ADC Reviews

AstraZeneca’s Akt inhibitor successful in phase III study in breast cancer


On October 26, AstraZeneca announced that the Phase III CAPItello-291 study of its Akt1/2/3 inhibitor capivasertib in combination with fulvestrant in breast cancer patients met the primary endpoint.

Breast cancer is the most common cancer worldwide, with approximately 70% being HR positive (expressing ER or progesterone receptor, or both) and HER2 low or negative. HR-positive breast cancer is the most common breast cancer subtype, and endocrine therapy is the first-line treatment for HR+ advanced breast cancer, and is often combined with CDK4/6 inhibitors. However, many patients with advanced breast cancer develop resistance to CDK4/6 inhibitors and existing endocrine therapies, resulting in limited treatment options.

Capivasertib is a potent oral Akt1/2/3 inhibitor independently developed by AstraZeneca. According to the results of tolerability and target inhibition in the early clinical trials, intermittent dosing was adopted, and the drug was continuously administered for 4 days and then suspended for 3 days.

The CAPItello-291 study is a global, multicenter double-blind, randomized Phase III clinical trial of 708 patients evaluating capivasertib plus fulvestrant versus placebo plus fulvestrant in the treatment of ER+ Efficacy and safety in patients with /HER2- breast cancer whose disease has relapsed or progressed during or after treatment with an aromatase inhibitor. The primary endpoint of the trial was progression-free survival (PFS) in the overall population and in the subgroup of patients with PIK3CA/AKT1/PTEN mutations, approximately 40% of whom had PIK3CA/AKT1/PTEN mutations.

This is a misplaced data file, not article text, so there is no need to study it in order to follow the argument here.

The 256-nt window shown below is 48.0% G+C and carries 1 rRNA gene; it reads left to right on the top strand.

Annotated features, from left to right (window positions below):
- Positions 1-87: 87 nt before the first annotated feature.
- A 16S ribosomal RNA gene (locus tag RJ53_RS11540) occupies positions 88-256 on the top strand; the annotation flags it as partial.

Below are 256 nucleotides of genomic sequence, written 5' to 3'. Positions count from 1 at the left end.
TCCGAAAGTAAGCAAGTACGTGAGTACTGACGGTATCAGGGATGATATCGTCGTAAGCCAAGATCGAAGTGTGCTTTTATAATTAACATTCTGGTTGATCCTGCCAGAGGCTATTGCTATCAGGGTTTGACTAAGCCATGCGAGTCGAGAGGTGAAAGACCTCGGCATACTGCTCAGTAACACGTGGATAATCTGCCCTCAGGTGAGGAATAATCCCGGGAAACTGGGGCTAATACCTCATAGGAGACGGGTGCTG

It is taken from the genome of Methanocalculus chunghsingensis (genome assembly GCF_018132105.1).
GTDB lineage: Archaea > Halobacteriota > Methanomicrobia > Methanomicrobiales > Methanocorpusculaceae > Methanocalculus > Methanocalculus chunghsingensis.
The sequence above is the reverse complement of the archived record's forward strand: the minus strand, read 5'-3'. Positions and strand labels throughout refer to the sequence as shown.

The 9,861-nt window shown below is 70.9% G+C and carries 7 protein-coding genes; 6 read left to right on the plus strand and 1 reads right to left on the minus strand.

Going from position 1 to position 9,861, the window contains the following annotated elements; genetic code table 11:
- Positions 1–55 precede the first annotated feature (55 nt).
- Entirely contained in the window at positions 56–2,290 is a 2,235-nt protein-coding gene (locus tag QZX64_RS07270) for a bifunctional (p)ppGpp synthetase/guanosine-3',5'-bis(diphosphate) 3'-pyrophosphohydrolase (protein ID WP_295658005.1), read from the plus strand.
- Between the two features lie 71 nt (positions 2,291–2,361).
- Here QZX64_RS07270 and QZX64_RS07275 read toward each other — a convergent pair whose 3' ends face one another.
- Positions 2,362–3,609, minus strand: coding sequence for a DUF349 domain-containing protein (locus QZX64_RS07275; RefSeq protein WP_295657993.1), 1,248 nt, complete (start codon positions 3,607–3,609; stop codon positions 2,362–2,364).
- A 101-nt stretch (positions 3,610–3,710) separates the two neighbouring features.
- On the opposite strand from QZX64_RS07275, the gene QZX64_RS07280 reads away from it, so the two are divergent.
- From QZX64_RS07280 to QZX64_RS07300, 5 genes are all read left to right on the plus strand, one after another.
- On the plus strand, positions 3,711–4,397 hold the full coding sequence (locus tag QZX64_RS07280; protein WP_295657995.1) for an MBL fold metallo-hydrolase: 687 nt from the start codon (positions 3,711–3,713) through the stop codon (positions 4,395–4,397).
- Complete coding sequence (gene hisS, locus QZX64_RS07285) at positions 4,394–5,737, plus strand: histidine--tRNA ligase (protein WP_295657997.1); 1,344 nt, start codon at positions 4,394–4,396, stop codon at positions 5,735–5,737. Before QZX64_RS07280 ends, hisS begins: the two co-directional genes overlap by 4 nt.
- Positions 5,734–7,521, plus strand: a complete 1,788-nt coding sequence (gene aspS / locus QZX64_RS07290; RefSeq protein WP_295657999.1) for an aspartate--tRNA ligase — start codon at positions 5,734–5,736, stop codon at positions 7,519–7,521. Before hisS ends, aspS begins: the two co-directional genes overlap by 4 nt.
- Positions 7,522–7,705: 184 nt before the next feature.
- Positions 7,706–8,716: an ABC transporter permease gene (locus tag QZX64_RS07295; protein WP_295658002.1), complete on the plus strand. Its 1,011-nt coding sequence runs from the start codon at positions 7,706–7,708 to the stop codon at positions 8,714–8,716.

The results showed a statistically and clinically meaningful improvement in PFS in patients in the capivasertib plus fulvestib cohort, both in the overall population and in subgroups with PIK3CA/AKT1/PTEN mutations. In addition, the safety profile of capivasertib in combination with fulvestrant was similar to that reported previously. Specific data will be presented at an upcoming medical meeting.

There are 26 Akt inhibitors under research globally, of which 2 are in Phase III and 14 are in Phase I/II. ipatasertib is another Phase III Akt inhibitor being developed by Pfizer and Roche. Currently, ipatasertib is conducting three Phase III clinical trials, two of which are in HR+ breast cancer and one in triple-negative breast cancer.